Equal marriage – the Government’s commitment to caring for LGBT people in later life

This blog was contributed by Antony Smith, Development Officer (Equalities and Human Rights) at Age UK.

We achieved another significant milestone for equality over the summer, when the Marriage (Same Sex Couples) Act completed its passage through Parliament and received Royal Assent. It means that, for the first time, every lesbian, gay and bisexual (LGB) person in this country will enjoy full equality in law.

It can be hard to express how much joy this historic step will bring to the older LGB members of our community in particular, given the isolation, exclusion and discrimination many of them have experienced throughout their lives – from imprisonment and incarceration to losing job, home and family – simply for being lesbian, gay or bisexual. And, of course, we must never forget that it is thanks to the older members of our community, the original campaigners for440x210_two_gay_men social justice, that the UK now enjoys the best legal human rights for lesbian, gay and bisexual (and transgender) people in Europe, according to the International Lesbian and Gay Association. Continue reading “Equal marriage – the Government’s commitment to caring for LGBT people in later life”

Guest blog – Protected or ignored characteristics?

This blog was contributed by Jo Moriarty, a Research Fellow at King’s College London, in the Social Care Workforce Research Unit. She co-authored the evidence review Diversity in older people and access to services with Unit Director, Jill Manthorpe.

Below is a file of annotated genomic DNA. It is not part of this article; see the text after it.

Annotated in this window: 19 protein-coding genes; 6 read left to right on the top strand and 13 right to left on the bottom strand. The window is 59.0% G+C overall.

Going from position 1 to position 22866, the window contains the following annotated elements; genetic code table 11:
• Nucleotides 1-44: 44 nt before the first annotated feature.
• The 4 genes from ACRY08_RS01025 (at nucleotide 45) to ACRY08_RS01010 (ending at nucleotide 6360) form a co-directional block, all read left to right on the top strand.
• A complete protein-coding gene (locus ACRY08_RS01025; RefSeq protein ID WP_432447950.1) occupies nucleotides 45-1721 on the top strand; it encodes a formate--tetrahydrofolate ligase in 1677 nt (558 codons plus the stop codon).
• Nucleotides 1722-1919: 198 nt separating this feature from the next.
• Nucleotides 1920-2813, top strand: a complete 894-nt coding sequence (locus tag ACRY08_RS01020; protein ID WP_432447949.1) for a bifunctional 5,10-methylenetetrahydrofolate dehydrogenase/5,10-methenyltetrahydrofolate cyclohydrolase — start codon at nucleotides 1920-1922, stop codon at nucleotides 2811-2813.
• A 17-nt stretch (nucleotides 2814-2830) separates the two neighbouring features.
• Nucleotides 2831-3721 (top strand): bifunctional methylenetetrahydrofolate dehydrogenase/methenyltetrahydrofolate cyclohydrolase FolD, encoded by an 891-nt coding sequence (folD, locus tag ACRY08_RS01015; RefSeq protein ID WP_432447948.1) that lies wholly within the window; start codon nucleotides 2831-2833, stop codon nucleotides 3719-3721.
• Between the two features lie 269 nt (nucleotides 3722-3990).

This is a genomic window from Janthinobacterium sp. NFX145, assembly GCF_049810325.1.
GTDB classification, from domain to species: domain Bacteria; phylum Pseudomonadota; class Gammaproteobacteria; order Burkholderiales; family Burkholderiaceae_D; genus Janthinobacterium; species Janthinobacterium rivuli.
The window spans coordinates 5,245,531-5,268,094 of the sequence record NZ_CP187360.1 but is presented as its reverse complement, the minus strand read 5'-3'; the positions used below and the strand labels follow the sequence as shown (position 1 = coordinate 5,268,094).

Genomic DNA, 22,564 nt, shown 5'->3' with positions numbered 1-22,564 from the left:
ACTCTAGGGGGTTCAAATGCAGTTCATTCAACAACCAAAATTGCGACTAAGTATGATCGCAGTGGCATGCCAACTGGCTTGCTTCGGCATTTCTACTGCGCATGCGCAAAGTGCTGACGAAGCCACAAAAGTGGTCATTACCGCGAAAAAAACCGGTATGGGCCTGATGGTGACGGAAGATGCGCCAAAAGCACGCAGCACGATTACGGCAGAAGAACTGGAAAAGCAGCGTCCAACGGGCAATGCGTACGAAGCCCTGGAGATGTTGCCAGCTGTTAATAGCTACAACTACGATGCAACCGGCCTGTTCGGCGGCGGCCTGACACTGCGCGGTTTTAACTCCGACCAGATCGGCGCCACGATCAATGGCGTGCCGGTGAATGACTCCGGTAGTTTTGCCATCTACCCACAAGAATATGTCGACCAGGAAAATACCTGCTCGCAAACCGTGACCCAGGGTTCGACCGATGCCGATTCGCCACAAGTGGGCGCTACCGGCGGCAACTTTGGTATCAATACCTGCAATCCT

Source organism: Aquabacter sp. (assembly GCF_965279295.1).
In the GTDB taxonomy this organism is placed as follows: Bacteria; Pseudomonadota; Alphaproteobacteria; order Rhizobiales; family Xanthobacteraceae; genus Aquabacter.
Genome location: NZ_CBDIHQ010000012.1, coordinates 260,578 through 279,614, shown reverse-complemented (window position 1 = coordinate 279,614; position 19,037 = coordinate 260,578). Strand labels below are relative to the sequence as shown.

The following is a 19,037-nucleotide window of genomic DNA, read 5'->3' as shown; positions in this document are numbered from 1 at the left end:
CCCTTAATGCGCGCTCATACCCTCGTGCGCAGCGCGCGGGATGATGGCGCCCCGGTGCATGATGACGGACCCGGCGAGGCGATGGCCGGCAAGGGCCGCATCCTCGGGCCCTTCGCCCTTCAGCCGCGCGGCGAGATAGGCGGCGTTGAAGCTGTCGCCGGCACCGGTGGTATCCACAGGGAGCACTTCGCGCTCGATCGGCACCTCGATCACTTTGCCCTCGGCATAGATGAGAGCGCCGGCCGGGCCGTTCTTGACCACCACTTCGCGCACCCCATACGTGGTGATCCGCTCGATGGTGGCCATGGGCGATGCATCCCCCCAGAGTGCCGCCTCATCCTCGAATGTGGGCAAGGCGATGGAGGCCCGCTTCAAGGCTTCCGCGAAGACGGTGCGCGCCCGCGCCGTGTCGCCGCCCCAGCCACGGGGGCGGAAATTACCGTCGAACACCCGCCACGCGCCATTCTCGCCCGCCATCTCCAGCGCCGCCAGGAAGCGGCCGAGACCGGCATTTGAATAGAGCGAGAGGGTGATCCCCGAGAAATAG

The Equality Act 2010 made existing anti-discrimination legislation simpler and removed inconsistencies. It covers nine so-called ‘protected characteristics’, aspects of our identity such as religion, race, gender, age, or sexuality, which cannot be used as reasons for treating us unfairly.

photo by spruce bingsteenSome older people may avoid asking for help because they think they won’t receive equal treatment, in spite of sharing a particular protected characteristic, such as being gay.

Age UK asked us to investigate whether five key services – falls prevention, home from hospital schemes, handyperson schemes, befriending, and day opportunities – successfully offer support across all older people, regardless of any ‘protected characteristic’.

It seemed a straightforward task. Researchers today have access to masses of material. We can trawl through specialist databases containing thousands of research papers published each year. Many organisations such as Age UK publish their research reports online and for free. Continue reading “Guest blog – Protected or ignored characteristics?”